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SharePoint, meet Yammer. Lync, meet Skype. Now get along, kids…

It’s official.  On his personal TechNet blog, Microsoft Office Division President Kurt Delbene has confirmed today that Microsoft is acquiring Yammer.

We can gather a couple things from this.  One, the announcement comes from Mr. Delbene, so this is now an Office Division play beyond all doubt.  SharePoint and Office 365 are the primary landing zones for the Yammer tech down the road.

“The combination of Yammer, SharePoint and Office 365 will provide the most comprehensive and flexible solutions for enterprise social networking.”

That said, there’s still a potential Dynamics connection and SalesForce/Chatter compete scenario at play here– and perhaps an echo of my own suggestion that Yammer will form a more natural bridge between Microsoft’s CRM tool and SharePoint– their platform for everything else that users do.  It certainly reads like a secondary goal, though.

“Over time, I see opportunity for exciting new scenarios by adding Yammer’s stand-alone service alongside and integrated into our collaboration offerings with SharePoint, Office 365, Dynamics and Skype.”

Do you see what’s missing from that line, though?  Where’s Microsoft Lync Server?  I see Skype, but no other mention of how voice and video play into this– oh, wait.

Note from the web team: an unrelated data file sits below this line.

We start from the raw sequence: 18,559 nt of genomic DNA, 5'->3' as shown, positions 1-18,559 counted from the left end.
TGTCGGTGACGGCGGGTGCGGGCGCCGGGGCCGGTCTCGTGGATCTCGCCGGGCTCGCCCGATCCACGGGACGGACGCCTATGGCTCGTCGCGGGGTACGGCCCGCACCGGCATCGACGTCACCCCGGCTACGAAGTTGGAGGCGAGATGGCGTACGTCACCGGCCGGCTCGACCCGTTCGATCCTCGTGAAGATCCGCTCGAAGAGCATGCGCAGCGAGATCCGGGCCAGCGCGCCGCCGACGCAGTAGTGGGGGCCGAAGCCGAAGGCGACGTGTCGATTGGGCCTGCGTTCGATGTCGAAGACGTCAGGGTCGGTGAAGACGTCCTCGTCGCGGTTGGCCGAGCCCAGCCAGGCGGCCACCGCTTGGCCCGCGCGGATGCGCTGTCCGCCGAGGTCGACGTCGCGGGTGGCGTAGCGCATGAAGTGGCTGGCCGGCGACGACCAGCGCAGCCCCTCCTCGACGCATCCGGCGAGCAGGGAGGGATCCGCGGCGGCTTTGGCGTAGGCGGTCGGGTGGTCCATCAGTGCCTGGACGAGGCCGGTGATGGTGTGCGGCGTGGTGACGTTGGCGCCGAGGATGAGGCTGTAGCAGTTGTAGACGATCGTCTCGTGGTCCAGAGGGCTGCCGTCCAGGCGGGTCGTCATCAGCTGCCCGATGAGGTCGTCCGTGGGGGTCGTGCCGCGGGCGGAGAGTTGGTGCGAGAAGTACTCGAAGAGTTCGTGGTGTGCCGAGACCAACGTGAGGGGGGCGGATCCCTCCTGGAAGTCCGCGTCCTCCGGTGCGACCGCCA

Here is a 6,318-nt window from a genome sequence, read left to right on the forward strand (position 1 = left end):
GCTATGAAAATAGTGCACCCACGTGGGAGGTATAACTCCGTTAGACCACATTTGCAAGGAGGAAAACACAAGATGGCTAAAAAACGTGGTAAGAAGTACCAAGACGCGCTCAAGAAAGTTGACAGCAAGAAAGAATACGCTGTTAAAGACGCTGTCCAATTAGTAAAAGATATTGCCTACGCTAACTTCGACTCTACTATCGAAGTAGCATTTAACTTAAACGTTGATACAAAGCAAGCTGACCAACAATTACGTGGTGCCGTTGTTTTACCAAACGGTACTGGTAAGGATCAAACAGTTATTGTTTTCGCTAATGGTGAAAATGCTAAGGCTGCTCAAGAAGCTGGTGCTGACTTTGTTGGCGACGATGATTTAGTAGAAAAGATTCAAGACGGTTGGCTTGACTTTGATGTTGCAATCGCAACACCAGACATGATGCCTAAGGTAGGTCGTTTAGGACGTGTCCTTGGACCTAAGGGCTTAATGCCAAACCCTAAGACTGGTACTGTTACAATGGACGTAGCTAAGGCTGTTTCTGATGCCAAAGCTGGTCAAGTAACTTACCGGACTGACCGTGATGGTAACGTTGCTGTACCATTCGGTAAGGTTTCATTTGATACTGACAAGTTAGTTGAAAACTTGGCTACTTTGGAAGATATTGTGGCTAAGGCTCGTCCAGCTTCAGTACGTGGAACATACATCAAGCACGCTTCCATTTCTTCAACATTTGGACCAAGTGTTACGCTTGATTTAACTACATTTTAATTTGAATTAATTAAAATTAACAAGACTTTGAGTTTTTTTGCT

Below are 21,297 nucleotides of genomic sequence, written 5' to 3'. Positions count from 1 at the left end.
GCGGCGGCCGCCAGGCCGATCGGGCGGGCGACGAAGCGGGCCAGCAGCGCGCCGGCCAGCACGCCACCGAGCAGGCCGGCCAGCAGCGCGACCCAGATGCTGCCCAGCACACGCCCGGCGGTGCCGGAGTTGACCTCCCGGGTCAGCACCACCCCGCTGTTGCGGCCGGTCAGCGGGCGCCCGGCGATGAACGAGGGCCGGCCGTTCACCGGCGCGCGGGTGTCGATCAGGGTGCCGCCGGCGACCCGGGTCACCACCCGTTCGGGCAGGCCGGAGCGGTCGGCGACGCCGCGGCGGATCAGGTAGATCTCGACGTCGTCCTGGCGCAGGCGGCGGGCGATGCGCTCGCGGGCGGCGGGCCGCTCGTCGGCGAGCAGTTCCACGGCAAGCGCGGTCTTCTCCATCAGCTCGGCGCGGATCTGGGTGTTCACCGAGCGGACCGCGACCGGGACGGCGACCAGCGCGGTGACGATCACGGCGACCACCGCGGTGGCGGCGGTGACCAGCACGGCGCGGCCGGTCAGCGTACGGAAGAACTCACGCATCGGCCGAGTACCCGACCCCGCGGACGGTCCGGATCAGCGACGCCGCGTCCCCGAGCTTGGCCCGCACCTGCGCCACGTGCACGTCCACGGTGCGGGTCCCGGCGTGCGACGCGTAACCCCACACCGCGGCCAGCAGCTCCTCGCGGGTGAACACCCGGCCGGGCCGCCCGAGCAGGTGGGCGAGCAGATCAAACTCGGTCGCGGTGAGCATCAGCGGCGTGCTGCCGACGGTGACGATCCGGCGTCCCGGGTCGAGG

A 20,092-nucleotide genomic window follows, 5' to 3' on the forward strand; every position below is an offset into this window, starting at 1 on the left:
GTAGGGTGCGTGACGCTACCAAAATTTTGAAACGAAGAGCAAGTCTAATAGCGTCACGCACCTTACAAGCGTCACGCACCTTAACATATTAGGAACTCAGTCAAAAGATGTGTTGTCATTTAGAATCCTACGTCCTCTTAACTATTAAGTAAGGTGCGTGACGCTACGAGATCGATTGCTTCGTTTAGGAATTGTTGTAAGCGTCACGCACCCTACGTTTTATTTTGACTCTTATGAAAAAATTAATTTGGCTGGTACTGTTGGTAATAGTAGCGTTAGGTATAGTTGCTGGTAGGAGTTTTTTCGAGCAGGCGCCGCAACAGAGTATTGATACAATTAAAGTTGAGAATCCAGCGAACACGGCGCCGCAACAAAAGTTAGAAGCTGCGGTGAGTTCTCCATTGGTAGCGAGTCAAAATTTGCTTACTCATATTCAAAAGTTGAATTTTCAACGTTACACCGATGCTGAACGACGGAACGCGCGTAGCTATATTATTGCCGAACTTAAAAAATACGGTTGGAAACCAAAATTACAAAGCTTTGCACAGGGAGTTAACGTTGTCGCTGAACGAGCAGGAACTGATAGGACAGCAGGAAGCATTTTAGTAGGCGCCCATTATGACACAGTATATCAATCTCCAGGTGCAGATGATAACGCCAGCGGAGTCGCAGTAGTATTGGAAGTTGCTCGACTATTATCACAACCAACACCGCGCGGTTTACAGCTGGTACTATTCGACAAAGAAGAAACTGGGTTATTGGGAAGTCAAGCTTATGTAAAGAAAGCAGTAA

“I picture people being able to use Yammer to manage and expand their professional relationships, share and collaborate on Office documents, stay informed about content updates, and to seamlessly move from status updates and feeds into voice and video conversations.”

Still no Lync?  So really, we need to remember the larger context– not just what Yammer means to SharePoint, but what Skype means to Lync. And what will that be, exactly?  Will the Lync tech be folded under the Skype brand as part of Skype-for-the-enterprise?

Numerous pundits have already sounded off on the apparent value of keeping the likes of Skype and Yammer semi-autonomous within the Microsoft product stack, and while he confirms it with one phrase (“stand-alone service”), Mr. Delbene also seems to be seeing a future where Yammer is doing their yammering with (“integrated into”) everyone else in the Office world and beyond.  Interesting.

I’ll close with one last point of curiosity– Mr. Delbene references last fall’s version of Microsoft’s “Future of Productivity” video.  The video was very focused on social networking and how Microsoft viewed it.  This is important, because when Jared Spataro took the video’s talk track on the road last year, he focused not on new functionality but on mobile and the cloud. Delbene:

“Last October, I posted a concept video showing Microsoft’s view on the future of productivity. The video envisions how mobile devices, social computing, interactive content, cloud computing and natural user interfaces will change the way we get things done at home, at work and at school.”

Microsoft had no cloud-based social networking solution at the time, so in hindsight one wonders just how long this acquisition has been in the works.  Delbene’s announcement is sure to set off even more guesswork around where his company and products are going next.  Let the speculation continue….

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